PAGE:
Abandonment of Acceleration Must Be Expressly Stated to Avoid a Statute of Limitation Bar
Arkansas courts have had few opportunities to address statute of limitations arguments as they pertain to enforcement of security instruments. However, as can happen, when the courts have the opportunity to opine on what are viewed as consumer issues, they seem to do so with what can be described as a plebian voice. The recent case of Ocwen Loan Servicing LLC, v. Oden, 2020 Ark. App. 384 case, is an example of this tenor.
The facts of the case are fairly simple aside from multiple servicing transfers. The Odens executed a mortgage and note December 1, 2007 and made their last payment to GMAC in November of 2010. The loan was accelerated, and a notice of acceleration was sent to the Odens on March 11, 2011. A Notice of Default was filed a non-judicial foreclosure sale was scheduled. Subsequently the loan was service transferred to the Plaintiff and the foreclosure sale was cancelled. In the interim, multiple delinquency notices were sent to the Odens which made demand for payment that was less than the total amount due. A second foreclosure Notice of Default was filed on July 27, 2016 and a sale was scheduled for October 12, 2016. The loan then service transferred to Kondaur, and ultimately service transferred back to the Plaintiff, and a non-judicial foreclosure was initiated in 2017
The Odens then filed a petition for declaratory judgment. They alleged, correctly, that the statute of limitations to enforce a promissory note in Arkansas is five years. Ocwen responded that the note remained enforceable because (1) the prior acceleration of the debt was abandoned as evidenced by subsequent attempts to collect less than the total balance ; (2) payment of taxes revived the debt; and (3) equity should prevent the borrowers from recovering a windfall as a result of their failure to pay the debt.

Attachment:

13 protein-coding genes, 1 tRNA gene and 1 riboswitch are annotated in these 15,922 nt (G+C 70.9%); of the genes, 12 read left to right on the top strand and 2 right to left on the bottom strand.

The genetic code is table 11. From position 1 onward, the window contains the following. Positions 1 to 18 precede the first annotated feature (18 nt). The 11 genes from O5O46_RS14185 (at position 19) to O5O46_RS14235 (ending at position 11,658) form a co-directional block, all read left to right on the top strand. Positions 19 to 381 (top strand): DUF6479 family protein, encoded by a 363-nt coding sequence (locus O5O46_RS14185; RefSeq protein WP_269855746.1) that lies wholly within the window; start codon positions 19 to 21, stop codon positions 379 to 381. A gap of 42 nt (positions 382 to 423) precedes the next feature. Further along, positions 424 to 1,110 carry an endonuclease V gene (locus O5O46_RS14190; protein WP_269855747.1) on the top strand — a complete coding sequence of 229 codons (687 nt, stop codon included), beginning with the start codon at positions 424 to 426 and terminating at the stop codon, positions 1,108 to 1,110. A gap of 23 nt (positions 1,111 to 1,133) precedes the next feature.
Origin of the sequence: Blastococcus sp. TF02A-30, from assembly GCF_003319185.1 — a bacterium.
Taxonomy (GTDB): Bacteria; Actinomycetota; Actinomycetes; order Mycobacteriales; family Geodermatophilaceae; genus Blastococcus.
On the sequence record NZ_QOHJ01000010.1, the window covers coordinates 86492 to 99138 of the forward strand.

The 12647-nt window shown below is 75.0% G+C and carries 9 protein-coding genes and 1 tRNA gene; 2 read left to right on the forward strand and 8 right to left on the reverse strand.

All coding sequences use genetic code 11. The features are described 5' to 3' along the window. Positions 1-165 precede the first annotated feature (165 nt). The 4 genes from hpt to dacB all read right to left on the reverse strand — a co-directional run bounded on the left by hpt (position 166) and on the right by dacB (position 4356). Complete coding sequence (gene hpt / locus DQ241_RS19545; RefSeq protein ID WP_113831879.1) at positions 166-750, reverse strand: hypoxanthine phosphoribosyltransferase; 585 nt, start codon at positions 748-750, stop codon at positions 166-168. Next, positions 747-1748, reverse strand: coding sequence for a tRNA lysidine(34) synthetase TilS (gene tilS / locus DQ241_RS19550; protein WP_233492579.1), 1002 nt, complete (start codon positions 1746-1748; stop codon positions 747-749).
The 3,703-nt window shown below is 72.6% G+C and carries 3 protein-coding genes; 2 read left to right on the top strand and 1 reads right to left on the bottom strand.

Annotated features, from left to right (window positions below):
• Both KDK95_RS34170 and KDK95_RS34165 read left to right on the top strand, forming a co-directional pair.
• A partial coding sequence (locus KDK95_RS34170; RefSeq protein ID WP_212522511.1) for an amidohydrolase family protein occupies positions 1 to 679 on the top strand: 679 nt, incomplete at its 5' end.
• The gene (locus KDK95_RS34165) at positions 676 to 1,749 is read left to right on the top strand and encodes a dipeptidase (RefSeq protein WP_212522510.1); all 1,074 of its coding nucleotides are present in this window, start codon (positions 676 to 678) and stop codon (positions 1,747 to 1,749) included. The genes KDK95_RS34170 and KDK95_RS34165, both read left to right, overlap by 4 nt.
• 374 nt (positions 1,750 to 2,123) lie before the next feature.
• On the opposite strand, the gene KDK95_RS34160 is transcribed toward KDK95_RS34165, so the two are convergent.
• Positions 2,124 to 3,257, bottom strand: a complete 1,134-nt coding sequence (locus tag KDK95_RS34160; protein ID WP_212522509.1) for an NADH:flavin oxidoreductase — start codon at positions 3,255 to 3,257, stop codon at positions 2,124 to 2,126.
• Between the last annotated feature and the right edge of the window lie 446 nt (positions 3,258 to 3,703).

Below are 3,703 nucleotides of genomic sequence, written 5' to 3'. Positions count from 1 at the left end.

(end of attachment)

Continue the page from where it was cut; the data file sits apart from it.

The Arkansas Court of Appeals first determined that there is no Arkansas law dictating that the acceleration of a debt is abandoned solely because the creditor attempts to collect less than the fully accelerated amount. It distinguished Acala v. Deutsche Bank National Trust Co. for Long Beach Mortgage Loan Trust 2006-5, 684 F. Appx. 436 (5th Cir. 2017), which held that a noteholder may unilaterally abandon acceleration by “requesting payment on less than the full amount of the loan.” The Arkansas court ruled that the multiple delinquency notices sent after the loan was accelerated in 2011 were not unequivocal. The Court then adopted the Texas standard and held that absent “evidence of abandonment or a contrary agreement between the parties, a clear and unequivocal notice of intent to accelerate and a notice of acceleration is enough to conclusively establish acceleration and therefore accrual,” citing Holy Cross Church of God in Christ v. Wolf, 44 S.W.3d 562, 563 (Tex. 2001). As a result, Arkansas has now adopted a standard that abandonment of acceleration must be clear and unequivocal; delinquency notices sent to the borrower for an amount less than the total does not meet this high standard.
Unfortunately, the strongest argument for tolling the statute of limitations for the payment of annual property taxes, was refused an audience by the court. Arkansas has long recognized that the statute of limitations is restarted with the payment of taxes or insurance on behalf of another. Lueken v. Burch, 214 Ark. 921, 925-26, 219 S.W.2d 235, 238 (1949) (When a mortgagee “discharged] an obligation imposed by the mortgage on the mortgagor such as payment of taxes or the premiums for insurance to protect the property, the mortgagee ha[s] the right to add the cost of such payments to the debt secured as part thereof, and the implied promise to repay would constitute a new point from which the statute of limitations would run.”); Polster v. Langley, 201 Ark. 396, 144 S.W.Zd 1063, 1065 (1940) (as between the contracting parties, payment of taxes interrupted the running of the statute of limitations).
The Court also declined to entertain equitable arguments made by Ocwen that the Odens used their default as a “sword to evade their obligations.” The court determined that it was precluded from hearing the issue as the lower court did not rule on the same, and failure to obtain a ruling from the lower court constituted a waiver of the issue on appeal.
Article featured in the Fall 2020 USFN Report.